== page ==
PhD Candidate in the Joint History/Middle Eastern and Islamic Studies Program, New York University
This paper is a close examination of the rural population around Hebron and its patterns of socioeconomic activity at the end of the Ottoman period. It uses heretofore unexplored primary sources to shed new light on a poorly understood but significant sector of historical Palestinian society, and also to illuminate the need to incorporate into the Ottoman-era history of Palestine the neglected, large southern region.
Although the fallahin are iconic in both Palestinian and Zionist nationalist narratives (for opposite reasons), ‘peasants’ and villages in Palestine have not yet emerged as subjects of systematic historical inquiry in histories of the modern era before the Mandate period. A prevalent conceptualization of the rural sphere is as the urban hinterland, related to the (outmoded) center-periphery model of dependence. Recent urban and urban-centered histories have shed informative light on various aspects of urban-rural relations in Ottoman Jerusalem and Nablus districts (Singer (1994), Doumani (1995), Ze’evi (1996)), but such an approach cannot give adequate consideration to the numerous trajectories of rural life that did not rely on the mediation or involvement of the nearest urban polity. While this may be an appropriate framework for rural study in the earlier Ottoman centuries my research suggests that by the latter half of the nineteenth century this model is no longer sufficient to encompass the full scope of rural economic activity. This paper examines this idea. To do so it approaches the rural sphere from the opposite perspective, foregrounding villagers and villages instead of the city. It focuses on a region that has eluded focused historical attention, the Ottoman district (qaḍā’) of Hebron in southern Palestine.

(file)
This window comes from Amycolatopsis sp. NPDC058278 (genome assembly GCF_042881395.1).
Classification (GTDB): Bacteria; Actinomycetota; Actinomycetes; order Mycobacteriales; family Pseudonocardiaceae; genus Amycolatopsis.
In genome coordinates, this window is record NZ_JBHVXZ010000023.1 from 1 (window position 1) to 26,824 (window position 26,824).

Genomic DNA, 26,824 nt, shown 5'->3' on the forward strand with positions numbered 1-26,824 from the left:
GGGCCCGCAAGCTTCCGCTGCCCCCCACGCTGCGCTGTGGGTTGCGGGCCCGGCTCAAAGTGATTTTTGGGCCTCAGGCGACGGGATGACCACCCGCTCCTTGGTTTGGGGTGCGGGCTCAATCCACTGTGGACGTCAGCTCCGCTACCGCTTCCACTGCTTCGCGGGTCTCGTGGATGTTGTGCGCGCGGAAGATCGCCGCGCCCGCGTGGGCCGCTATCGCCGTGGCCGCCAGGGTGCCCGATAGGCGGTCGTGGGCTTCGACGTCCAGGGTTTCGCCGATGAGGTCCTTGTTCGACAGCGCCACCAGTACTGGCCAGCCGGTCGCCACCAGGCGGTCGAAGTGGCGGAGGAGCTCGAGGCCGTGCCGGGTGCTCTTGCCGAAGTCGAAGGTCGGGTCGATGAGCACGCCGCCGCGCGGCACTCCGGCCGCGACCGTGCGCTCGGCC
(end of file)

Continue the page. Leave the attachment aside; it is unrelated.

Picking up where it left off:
This paper forms part of my current dissertation project, which is a social history of Ottoman Hebron and the Hebron region in the long nineteenth century. On the micro-level its aim is to write more fully into Palestinian and Ottoman histories a region whose modern-era history is not well known and which, consequently, has been (mis)understood to be peripheral and insignificant. On the macro-level it aims to rethink common approaches to and understandings of peripheries—regions, and populations such as villagers and bedouin, commonly understood to be marginal, whether in the immediate sphere of Palestinian society or in the larger context of the Empire. My project is not a regional history in the traditional sense. Applying insights from transnational approaches to history and migration studies, its boundaries of investigation are not administrative but, rather, conceptual. They are defined by the outer reaches of the social and economic networks and circuits established by the region’s inhabitants—urban, rural, and bedouin. I use this fluid framework to understand how the Hebron district and its residents fit simultaneously into multiple, broader historical contexts, as well as the roles they played in them.